The world’s reliance on oil supply from OPEC and other large producing nations from Russia to several in Africa will end soon, as they are supplemented by U.S. output. That, in turn, means oil demand may not strain the global market and, as it has in the past, press crude prices higher. The United States is about to change how the oil price game is played for decades to come.
The International Energy Agency (IEA) issued its annual “Medium-Term Oil Market Report (MTOMR).” Its two most notable observations about the global oil markets:
According to the MTOMR, the effects of continued growth in North American supply — led by US light, tight oil (LTO) and Canadian oil sands — will cascade through the global oil market. Although shale oil development outside North America may not be a large-scale reality during the report’s five-year timeframe, the technologies responsible for the boom will increase production from mature, conventional fields — causing companies to reconsider investments in higher-risk areas.
North America has set off a supply shock that is sending ripples throughout the world,” said IEA Executive Director Maria van der Hoeven, who launched the report at the Platts Crude Oil Summit in London. “The good news is that this is helping to ease a market that was relatively tight for several years. The technology that unlocked the bonanza in places like North Dakota can and will be applied elsewhere, potentially leading to a broad reassessment of reserves.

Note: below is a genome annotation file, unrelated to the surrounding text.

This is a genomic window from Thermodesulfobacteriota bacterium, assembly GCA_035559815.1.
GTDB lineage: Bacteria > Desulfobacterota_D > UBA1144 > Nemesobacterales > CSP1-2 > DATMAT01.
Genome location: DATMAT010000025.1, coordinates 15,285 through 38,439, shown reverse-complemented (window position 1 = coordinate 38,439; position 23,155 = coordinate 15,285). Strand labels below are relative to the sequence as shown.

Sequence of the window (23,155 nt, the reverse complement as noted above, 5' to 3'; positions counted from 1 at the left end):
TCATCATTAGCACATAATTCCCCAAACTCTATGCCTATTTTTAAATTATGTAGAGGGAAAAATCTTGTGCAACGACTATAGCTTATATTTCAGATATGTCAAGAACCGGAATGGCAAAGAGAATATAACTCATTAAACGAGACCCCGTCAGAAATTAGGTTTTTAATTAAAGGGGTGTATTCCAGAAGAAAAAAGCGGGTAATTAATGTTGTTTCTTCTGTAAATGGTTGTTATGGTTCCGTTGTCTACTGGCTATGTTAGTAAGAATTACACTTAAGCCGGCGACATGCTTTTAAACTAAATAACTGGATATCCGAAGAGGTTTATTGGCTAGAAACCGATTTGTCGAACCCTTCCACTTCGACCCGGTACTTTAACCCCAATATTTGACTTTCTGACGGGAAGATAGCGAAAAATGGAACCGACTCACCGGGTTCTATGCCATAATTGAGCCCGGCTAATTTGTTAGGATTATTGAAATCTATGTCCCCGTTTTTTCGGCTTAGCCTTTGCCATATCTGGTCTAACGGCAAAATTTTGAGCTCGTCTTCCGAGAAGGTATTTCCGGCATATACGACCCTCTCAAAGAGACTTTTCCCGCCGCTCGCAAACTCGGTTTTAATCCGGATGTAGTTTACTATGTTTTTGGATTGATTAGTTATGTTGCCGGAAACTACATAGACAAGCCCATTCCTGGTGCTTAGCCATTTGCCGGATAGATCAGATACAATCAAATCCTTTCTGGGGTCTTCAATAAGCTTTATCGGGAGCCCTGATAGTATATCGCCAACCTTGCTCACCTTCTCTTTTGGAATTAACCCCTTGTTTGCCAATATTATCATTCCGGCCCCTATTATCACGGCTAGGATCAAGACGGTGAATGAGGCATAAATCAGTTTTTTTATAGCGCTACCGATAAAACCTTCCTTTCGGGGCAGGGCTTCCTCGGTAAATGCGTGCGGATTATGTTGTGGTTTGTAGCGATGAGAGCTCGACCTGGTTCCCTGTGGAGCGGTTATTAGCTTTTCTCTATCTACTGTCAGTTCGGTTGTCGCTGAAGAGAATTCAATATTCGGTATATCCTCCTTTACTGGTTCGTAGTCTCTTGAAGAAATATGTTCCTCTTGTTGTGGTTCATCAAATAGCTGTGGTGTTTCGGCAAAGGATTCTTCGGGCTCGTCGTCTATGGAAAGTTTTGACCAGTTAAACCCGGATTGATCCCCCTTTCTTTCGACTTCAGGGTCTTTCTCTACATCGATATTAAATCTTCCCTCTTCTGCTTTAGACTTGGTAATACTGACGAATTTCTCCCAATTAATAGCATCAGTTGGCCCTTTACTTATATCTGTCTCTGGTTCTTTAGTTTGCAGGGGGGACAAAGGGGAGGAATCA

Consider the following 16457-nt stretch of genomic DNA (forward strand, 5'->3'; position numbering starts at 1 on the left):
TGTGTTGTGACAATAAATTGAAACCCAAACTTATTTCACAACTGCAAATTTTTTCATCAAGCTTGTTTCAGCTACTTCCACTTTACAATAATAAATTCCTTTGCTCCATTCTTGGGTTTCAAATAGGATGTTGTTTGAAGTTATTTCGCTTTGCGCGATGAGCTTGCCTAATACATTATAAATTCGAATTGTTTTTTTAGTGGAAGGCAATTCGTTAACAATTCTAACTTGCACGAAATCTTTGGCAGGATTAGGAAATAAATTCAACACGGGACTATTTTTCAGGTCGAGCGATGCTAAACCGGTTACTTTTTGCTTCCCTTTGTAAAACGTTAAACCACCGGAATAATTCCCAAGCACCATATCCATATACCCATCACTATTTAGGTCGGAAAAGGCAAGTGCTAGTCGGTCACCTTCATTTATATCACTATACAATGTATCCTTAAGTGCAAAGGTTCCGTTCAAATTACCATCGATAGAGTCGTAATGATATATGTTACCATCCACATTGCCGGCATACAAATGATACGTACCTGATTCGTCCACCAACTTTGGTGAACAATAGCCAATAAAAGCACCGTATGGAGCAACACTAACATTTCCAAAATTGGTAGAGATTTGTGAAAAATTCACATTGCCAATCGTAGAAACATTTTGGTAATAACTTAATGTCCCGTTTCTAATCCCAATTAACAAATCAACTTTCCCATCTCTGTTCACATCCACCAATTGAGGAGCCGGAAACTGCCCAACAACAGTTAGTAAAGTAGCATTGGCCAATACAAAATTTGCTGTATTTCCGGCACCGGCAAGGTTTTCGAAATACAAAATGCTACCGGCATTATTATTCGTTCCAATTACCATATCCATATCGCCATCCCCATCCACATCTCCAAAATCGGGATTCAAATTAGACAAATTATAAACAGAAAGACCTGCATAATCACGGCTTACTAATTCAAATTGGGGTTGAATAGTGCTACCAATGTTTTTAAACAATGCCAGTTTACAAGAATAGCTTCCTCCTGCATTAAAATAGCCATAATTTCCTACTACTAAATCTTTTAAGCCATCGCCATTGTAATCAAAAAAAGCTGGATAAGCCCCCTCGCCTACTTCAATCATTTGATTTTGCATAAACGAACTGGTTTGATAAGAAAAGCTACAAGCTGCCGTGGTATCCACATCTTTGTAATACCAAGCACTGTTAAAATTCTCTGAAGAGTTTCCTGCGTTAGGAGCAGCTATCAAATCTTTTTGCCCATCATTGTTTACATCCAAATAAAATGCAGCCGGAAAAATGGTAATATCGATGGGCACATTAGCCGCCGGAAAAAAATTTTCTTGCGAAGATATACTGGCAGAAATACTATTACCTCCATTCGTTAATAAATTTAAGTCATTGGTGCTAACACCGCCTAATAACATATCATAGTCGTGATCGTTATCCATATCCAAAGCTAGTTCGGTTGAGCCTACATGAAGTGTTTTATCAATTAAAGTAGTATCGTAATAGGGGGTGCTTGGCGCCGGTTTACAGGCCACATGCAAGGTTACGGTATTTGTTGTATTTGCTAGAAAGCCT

Two or three years ago, these observations would have been unthinkable. Now, they are the core assumptions about the future of crude oil production. Even as demand surges in nations led by China and perhaps India, the expected results of crude prices over $10o per barrel permanently can be put aside. America should be an exporter of energy within 10 years, according to many experts. That is a sea change in the long-held belief that the U.S. would depend on imported oil until global crude supplies are exhausted.
The forecast not only means the U.S. supply will be critical to future prices. It means the wealth created for OPEC nations and their treasuries will ebb. The economies of several Middle East countries will be damaged after years of wealth creation. The same holds true for Venezuela and some of the poorest nations in Africa that happen to have large crude reserves.
Experts have expected the oil sands supply in the United States and Canada might effect global supply. The IEA report suggests that the effect should be much greater than almost anyone expected.